The decline of the Monarch butterfly population was bothering a woman so much that she decided to do something about it. Mary Mackenzie wanted to contribute in saving the Monarch butterfly.
Mackenzie loves gardening and she plants many flowers and vegetables in her condominium. She is also participates in her local gardening club.
When she heard that the Monarch butterflies were at the brink of becoming endangered and the species is facing huge decline in population she decided she needed to do more gardening.
Mackenzie has started planting milkweed; Monarchs are dependent on milkweed plants that larvae eat exclusively, and other flowers that attract butterflies; so far she has already planted 300 milkweed bushes in Clearwater and Pinellas Park.
Monarch butterfly is a common poisonous butterfly that eats milkweed and also lays its eggs on the milkweed plant. Monarchs are beautiful and have large scaly wings. Butterflies are beautiful, flying insects with large scaly wings. Like all insects, they have six jointed legs, 3 body parts, a pair of antennae, compound eyes, and an exoskeleton.
Due to the recession the city had to cut funds spent on landscaping thus Mackenzie felt the landscaping of the city was really suffering, so she volunteered to help sustain Clock Tower Park.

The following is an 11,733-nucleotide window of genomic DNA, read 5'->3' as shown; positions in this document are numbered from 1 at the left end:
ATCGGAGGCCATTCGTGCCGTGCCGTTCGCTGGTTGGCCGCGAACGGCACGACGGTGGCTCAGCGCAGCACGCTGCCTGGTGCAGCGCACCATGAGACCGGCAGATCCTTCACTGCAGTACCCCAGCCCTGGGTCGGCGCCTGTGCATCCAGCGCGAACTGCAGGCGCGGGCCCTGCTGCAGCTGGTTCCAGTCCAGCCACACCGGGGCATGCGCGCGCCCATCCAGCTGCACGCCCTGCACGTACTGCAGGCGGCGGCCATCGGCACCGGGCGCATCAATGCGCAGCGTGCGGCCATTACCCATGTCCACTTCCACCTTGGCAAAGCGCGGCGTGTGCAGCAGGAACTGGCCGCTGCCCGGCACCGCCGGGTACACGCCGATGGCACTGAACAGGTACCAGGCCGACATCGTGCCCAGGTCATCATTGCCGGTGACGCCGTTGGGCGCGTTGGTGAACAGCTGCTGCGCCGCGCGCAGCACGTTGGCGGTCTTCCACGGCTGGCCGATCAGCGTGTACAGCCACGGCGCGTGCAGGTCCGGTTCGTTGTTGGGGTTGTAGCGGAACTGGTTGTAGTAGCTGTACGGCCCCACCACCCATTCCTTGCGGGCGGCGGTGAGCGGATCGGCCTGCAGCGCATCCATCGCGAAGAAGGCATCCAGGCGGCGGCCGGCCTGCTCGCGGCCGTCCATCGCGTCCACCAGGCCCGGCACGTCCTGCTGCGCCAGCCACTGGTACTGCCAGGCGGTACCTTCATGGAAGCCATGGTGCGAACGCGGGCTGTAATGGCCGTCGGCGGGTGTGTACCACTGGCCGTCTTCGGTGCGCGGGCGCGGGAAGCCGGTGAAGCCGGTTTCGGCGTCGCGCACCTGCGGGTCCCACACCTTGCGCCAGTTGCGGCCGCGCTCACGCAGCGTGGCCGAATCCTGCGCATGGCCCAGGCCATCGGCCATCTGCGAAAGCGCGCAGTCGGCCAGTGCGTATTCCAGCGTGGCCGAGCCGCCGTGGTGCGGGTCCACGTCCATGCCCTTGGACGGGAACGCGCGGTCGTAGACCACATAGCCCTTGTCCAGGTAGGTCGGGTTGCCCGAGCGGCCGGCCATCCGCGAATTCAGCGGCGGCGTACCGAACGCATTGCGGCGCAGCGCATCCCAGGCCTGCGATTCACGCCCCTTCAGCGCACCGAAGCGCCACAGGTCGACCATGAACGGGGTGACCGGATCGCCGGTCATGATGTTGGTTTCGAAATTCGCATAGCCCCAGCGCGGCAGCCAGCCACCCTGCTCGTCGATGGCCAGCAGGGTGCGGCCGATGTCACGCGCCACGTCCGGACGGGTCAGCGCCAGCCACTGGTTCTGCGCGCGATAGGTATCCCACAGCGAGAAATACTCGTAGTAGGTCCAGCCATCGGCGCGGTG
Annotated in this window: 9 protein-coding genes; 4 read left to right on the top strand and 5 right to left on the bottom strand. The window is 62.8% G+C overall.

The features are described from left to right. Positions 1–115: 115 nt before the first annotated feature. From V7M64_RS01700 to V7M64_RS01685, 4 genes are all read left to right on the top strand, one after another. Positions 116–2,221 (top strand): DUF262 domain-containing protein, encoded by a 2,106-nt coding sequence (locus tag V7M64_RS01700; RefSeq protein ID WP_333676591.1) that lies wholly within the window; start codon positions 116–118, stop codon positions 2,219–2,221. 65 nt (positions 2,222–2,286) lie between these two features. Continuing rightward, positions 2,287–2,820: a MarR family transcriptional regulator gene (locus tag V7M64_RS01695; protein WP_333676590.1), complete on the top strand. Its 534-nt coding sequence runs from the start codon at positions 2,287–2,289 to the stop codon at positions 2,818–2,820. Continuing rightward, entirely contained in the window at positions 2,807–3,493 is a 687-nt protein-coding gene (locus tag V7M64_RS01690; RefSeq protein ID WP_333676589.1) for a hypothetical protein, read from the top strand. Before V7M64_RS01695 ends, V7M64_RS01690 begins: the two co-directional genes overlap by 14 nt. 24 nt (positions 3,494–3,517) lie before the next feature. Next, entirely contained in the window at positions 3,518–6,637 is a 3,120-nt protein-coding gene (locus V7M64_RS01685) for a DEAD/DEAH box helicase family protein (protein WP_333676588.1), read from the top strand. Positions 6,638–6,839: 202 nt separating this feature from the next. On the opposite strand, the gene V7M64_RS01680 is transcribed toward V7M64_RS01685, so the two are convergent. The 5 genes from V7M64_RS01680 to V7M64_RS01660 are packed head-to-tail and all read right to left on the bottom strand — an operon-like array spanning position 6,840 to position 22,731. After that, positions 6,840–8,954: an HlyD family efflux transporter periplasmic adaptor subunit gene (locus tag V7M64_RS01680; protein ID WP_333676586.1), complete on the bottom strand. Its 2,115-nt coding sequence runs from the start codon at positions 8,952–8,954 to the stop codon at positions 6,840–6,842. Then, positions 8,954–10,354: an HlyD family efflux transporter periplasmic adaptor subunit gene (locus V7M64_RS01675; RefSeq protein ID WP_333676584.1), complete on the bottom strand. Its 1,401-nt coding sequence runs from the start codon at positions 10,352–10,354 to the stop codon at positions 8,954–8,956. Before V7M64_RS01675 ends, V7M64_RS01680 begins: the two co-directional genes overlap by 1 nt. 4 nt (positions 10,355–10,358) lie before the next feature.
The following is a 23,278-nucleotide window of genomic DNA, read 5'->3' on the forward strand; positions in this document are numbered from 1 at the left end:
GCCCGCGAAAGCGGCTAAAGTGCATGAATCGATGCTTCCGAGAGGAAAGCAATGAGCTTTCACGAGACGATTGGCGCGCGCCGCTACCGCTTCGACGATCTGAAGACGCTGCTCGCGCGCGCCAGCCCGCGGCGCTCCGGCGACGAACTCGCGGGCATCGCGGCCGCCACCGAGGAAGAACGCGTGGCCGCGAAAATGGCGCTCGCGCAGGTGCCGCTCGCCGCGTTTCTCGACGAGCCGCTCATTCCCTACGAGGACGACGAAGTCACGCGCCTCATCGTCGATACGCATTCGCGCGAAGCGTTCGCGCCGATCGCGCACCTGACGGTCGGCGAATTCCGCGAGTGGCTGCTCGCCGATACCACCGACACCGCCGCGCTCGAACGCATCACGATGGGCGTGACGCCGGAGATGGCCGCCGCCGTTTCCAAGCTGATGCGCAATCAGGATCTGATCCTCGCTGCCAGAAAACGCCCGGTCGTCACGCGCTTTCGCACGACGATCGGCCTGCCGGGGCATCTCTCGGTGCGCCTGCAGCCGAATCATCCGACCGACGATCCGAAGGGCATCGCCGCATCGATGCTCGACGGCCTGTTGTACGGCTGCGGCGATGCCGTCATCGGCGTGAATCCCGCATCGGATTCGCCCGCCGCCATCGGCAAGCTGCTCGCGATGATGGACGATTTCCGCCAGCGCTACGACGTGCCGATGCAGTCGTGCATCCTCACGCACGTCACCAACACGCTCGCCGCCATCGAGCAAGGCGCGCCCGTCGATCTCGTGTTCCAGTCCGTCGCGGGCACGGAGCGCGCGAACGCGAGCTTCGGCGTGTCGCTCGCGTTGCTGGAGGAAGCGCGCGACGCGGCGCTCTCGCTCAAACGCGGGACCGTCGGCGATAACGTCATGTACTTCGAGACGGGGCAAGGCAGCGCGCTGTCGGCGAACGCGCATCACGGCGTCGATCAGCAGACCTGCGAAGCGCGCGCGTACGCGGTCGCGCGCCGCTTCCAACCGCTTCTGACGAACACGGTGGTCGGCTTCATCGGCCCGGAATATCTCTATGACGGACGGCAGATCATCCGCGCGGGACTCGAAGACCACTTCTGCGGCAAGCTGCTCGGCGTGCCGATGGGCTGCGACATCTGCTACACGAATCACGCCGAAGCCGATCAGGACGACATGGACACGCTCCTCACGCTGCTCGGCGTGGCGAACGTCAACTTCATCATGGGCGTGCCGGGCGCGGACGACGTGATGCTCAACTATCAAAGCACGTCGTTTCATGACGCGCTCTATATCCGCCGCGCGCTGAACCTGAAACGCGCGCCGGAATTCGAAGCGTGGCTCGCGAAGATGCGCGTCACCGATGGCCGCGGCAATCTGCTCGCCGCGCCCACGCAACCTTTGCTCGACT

She encourages other people to start planting on their own by offering them seeds and cuttings of her plants. Common Milkweed is an important plant because so many species of insects depend on it, Monarch Butterflies, Milkweed Bugs, and Milkweed Leaf Beetles only eat milkweed, and could not survive without it.
“I offer seeds to anyone who wants them. My goal is to educate people. I talk one-on-one with my neighbors to tell them that caterpillars are good and we can do little things to encourage them. Small things can make a ripple effect”.
After the first bushes of milkweed start flourishing it is easy to get more seeds or to take cuttings for more plantation. Mackenzie has transformed the park into a butterfly garden.